Statement by the Alto HB 318 Coalition on walkout of I.C.E. meeting in Raleigh, NC

For Immediate Release

December 3, 2015

Emilio Vicente | 919-200-8239 |

William Saenz | 336-430-8917 |


BREAKING: NC Immigrants Respond to Passage of Racist State Law,

Walk out on Wake County Sheriff Over Jail Deportation Program


“An openly racist state law makes ICE’s presence in local jails indefensible” says community leader



Photo of demonstrators standing outside the Wake County Detention Center after walking out of the meeting.



Raleigh, NC -- Immigrant residents of Wake County, including the six people arrested for blocking the street in front of Governor McCrory’s mansion in October, have just walked out of the Wake County Sheriff’s “287(g) Forum” chanting “ICE Out of North Carolina.”


“287(g) didn’t work from day one. Now an openly racist state law, like HB-318, makes ICE’s presence in local jails indefensible.” said Raleigh resident Gregorio Morales, who made a statement as the community walked out of the forum. “Do you think we are safer now? This program does not advance public safety, you’ve thrown the community under the bus.”  


On October 29th, North Carolina enacted HB-318, restricting immigrants’ use of identifications and the ability of local municipalities to place limits on ICE overreach. In response to the controversial state law, community leaders are uniting behind the demand for county officials to immediately take ICE out of Raleigh’s county jail.


“If we can’t put reasonable limits on ICE’s unconstitutional overreach, there can be no ICE presence in local jails. The movement for immigrant dignity doesn’t stop because of racist laws,” says Griselda Alonso, a longtime resident of Raleigh and community leader. “After HB-318, we cannot make excuses for allowing ICE to incentivize racial profiling in Wake County.”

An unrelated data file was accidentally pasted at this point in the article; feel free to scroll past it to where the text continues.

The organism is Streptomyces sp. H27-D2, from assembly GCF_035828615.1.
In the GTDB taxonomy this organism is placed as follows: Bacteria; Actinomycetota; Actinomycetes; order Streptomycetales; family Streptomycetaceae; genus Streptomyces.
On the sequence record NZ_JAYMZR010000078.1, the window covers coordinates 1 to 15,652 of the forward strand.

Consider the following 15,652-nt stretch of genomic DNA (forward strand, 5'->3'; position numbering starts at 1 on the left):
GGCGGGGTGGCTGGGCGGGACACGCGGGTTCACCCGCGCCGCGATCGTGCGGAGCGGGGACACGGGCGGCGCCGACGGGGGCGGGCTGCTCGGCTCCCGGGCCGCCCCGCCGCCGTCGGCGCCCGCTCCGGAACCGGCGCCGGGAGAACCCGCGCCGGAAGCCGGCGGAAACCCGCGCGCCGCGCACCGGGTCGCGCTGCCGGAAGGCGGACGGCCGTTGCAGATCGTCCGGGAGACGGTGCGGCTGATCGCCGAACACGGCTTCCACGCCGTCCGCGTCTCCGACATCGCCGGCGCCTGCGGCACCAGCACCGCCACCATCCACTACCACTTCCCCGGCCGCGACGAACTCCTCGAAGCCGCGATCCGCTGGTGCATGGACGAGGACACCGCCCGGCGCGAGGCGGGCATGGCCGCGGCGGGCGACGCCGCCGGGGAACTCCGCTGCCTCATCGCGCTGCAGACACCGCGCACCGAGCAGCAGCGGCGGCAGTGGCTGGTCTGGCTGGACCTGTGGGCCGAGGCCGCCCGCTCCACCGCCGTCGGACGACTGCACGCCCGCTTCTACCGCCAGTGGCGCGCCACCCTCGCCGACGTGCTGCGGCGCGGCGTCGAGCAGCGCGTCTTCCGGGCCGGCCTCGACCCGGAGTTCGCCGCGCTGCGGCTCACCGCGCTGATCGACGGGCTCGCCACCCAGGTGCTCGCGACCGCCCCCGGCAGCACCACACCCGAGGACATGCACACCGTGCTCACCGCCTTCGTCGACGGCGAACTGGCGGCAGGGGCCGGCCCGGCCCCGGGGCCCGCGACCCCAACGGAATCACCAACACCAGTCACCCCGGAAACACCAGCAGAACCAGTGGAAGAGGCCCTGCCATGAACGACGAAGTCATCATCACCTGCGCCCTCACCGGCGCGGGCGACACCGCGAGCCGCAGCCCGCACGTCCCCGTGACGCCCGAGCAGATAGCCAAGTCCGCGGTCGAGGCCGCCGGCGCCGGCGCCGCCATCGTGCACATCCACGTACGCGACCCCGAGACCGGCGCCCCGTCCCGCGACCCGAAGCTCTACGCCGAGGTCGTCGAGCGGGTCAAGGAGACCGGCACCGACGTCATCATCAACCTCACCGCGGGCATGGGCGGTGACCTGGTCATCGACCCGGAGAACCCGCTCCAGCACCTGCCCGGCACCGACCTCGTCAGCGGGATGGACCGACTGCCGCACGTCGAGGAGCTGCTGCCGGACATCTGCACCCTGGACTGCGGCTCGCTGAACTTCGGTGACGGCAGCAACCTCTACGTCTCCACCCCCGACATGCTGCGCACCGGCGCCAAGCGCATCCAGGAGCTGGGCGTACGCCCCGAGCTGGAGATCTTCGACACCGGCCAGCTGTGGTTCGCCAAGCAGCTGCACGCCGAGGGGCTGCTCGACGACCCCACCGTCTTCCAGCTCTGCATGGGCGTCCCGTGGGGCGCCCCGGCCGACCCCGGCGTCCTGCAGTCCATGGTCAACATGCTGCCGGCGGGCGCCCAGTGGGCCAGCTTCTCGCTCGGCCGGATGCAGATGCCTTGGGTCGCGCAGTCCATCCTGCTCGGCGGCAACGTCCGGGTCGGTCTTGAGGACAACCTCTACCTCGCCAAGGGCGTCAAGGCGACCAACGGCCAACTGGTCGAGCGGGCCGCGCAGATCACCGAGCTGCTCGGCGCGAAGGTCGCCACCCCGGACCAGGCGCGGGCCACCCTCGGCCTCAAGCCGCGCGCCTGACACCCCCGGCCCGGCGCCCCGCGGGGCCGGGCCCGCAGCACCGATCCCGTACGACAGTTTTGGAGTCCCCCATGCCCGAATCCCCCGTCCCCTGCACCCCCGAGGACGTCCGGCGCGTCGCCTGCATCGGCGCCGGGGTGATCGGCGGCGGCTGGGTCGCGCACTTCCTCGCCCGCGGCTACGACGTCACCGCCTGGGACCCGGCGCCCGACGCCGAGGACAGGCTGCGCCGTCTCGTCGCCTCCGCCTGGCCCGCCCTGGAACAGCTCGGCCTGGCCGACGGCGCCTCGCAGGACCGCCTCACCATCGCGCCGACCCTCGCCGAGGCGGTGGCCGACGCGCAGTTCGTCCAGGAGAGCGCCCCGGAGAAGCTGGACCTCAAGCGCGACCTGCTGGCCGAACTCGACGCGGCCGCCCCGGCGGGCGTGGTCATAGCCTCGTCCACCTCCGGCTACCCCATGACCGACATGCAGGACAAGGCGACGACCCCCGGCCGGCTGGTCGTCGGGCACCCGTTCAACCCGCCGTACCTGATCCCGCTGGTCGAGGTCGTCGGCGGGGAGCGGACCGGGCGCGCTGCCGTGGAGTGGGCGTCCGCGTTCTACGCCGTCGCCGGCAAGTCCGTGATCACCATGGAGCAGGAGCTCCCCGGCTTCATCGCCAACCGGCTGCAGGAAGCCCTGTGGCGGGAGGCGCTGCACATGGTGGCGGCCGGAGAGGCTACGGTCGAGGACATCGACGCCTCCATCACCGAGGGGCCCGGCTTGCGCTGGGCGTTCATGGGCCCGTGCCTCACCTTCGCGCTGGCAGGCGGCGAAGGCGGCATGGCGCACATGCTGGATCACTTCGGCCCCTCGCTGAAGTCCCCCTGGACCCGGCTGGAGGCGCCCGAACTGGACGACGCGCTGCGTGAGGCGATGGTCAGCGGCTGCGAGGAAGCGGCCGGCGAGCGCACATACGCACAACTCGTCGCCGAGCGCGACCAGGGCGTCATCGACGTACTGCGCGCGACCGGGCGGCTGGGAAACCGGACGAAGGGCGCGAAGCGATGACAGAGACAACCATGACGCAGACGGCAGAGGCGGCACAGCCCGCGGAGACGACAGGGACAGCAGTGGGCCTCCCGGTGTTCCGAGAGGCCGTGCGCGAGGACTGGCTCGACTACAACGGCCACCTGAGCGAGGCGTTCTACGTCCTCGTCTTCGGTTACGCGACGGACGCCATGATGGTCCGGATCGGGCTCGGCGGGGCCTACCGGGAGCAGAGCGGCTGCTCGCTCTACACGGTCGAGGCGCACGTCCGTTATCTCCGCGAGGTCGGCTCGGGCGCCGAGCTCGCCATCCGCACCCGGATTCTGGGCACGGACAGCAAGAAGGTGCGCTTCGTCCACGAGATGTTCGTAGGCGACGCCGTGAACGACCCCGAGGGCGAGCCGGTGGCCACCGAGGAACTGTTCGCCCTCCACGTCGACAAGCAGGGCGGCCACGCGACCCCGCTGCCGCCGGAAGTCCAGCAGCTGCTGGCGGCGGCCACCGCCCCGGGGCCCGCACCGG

Background: Currently, Wake County is one of five jurisdictions in North Carolina that houses, at taxpayers expense, US federal immigration and customs enforcement (ICE) inside its county facilities under controversial 287(g) agreements. The outdated 287(g) programs have been widely criticized for incentivizing racial profiling of people of color, eroding public confidence of local law enforcement, and diverting resources from actual public safety programs.



Alto HB 318 Coalition is comprised of a diverse group of organizations and individuals committed to fighting for the dignity and respect for all immigrants and low-income communities in North Carolina.

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